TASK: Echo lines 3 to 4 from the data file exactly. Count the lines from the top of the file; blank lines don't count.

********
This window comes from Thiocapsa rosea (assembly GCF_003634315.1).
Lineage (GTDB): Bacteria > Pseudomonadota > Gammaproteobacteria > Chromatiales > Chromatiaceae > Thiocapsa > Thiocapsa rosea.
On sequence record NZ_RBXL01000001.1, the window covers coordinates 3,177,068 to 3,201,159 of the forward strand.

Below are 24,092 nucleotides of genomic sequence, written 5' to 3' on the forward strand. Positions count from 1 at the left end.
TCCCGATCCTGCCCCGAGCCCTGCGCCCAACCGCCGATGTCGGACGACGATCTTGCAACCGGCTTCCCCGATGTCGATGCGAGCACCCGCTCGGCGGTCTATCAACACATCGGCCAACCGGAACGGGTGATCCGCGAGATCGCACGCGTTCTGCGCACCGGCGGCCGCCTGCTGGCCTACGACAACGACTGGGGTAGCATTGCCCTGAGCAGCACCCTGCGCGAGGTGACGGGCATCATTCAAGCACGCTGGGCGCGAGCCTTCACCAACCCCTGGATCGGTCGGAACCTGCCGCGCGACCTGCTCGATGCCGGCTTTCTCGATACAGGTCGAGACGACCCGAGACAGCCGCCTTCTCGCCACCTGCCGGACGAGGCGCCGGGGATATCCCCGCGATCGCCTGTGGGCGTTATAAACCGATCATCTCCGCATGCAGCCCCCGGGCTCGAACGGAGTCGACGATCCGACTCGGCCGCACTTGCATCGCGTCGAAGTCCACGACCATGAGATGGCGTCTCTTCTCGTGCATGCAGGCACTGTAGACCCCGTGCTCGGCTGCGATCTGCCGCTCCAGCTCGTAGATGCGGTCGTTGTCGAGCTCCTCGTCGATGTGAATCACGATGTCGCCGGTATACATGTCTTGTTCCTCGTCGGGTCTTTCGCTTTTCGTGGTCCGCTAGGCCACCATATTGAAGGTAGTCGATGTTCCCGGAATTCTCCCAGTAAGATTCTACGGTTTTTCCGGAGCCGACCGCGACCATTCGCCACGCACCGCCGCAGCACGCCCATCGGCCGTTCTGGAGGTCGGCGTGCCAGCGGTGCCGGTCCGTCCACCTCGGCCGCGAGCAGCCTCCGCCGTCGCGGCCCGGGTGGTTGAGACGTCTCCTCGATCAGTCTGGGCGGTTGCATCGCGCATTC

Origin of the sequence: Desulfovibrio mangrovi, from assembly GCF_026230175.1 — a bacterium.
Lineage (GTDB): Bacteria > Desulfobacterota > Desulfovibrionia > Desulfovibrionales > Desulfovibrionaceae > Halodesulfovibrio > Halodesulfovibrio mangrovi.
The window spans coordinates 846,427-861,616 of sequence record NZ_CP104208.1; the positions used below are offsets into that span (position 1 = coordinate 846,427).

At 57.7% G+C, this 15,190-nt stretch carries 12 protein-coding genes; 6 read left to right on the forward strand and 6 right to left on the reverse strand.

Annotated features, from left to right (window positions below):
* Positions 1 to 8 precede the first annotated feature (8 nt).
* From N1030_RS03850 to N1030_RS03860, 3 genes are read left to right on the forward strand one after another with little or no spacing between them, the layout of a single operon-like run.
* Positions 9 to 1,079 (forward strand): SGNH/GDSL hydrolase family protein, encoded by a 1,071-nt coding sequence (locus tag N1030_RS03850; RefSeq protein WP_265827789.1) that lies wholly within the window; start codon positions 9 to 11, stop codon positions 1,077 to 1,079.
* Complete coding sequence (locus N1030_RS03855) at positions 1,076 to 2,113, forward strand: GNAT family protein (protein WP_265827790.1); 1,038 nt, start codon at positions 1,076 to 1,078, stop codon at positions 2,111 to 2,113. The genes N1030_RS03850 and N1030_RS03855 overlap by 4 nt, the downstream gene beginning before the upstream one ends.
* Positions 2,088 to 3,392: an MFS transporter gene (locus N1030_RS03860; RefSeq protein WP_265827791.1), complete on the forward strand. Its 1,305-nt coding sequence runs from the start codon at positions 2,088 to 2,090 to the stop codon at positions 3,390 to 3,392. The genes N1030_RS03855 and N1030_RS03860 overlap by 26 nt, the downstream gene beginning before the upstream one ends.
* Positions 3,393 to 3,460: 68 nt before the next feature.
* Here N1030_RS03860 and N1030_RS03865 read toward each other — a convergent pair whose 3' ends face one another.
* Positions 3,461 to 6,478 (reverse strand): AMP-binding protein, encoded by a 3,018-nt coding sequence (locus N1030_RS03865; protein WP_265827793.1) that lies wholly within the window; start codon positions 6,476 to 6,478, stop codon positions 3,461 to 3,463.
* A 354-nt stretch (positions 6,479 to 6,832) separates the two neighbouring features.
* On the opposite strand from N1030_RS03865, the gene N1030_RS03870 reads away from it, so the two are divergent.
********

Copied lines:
On sequence record NZ_RBXL01000001.1, the window covers coordinates 3,177,068 to 3,201,159 of the forward strand.

Below are 24,092 nucleotides of genomic sequence, written 5' to 3' on the forward strand. Positions count from 1 at the left end.